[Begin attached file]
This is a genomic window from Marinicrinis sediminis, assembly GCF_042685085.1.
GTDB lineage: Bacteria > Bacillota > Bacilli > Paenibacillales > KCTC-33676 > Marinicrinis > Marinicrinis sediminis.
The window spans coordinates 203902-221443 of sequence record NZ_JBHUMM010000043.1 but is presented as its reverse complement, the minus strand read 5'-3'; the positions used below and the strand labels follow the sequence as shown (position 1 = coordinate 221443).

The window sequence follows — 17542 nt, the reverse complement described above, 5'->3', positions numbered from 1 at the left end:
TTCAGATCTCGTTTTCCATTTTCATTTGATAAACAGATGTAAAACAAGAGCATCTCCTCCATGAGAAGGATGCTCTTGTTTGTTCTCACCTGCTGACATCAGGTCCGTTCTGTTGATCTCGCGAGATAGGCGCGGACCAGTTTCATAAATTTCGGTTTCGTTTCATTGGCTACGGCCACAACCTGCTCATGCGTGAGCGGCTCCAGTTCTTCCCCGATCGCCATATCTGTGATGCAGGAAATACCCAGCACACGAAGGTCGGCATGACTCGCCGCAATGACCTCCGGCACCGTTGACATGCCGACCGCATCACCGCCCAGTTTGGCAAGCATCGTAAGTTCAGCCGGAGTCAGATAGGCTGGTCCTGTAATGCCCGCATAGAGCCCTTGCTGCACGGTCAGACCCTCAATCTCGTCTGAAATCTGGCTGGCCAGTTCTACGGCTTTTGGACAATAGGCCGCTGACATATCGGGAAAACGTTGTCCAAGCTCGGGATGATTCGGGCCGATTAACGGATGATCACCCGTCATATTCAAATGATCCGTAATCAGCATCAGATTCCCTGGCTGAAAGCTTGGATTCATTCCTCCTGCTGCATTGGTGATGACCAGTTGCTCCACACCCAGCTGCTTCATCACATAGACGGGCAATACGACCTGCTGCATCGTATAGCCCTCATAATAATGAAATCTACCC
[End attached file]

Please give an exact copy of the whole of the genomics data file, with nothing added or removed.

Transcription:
This is a genomic window from Marinicrinis sediminis, assembly GCF_042685085.1.
GTDB lineage: Bacteria > Bacillota > Bacilli > Paenibacillales > KCTC-33676 > Marinicrinis > Marinicrinis sediminis.
The window spans coordinates 203902-221443 of sequence record NZ_JBHUMM010000043.1 but is presented as its reverse complement, the minus strand read 5'-3'; the positions used below and the strand labels follow the sequence as shown (position 1 = coordinate 221443).

The window sequence follows — 17542 nt, the reverse complement described above, 5'->3', positions numbered from 1 at the left end:
TTCAGATCTCGTTTTCCATTTTCATTTGATAAACAGATGTAAAACAAGAGCATCTCCTCCATGAGAAGGATGCTCTTGTTTGTTCTCACCTGCTGACATCAGGTCCGTTCTGTTGATCTCGCGAGATAGGCGCGGACCAGTTTCATAAATTTCGGTTTCGTTTCATTGGCTACGGCCACAACCTGCTCATGCGTGAGCGGCTCCAGTTCTTCCCCGATCGCCATATCTGTGATGCAGGAAATACCCAGCACACGAAGGTCGGCATGACTCGCCGCAATGACCTCCGGCACCGTTGACATGCCGACCGCATCACCGCCCAGTTTGGCAAGCATCGTAAGTTCAGCCGGAGTCAGATAGGCTGGTCCTGTAATGCCCGCATAGAGCCCTTGCTGCACGGTCAGACCCTCAATCTCGTCTGAAATCTGGCTGGCCAGTTCTACGGCTTTTGGACAATAGGCCGCTGACATATCGGGAAAACGTTGTCCAAGCTCGGGATGATTCGGGCCGATTAACGGATGATCACCCGTCATATTCAAATGATCCGTAATCAGCATCAGATTCCCTGGCTGAAAGCTTGGATTCATTCCTCCTGCTGCATTGGTGATGACCAGTTGCTCCACACCCAGCTGCTTCATCACATAGACGGGCAATACGACCTGCTGCATCGTATAGCCCTCATAATAATGAAATCTACCC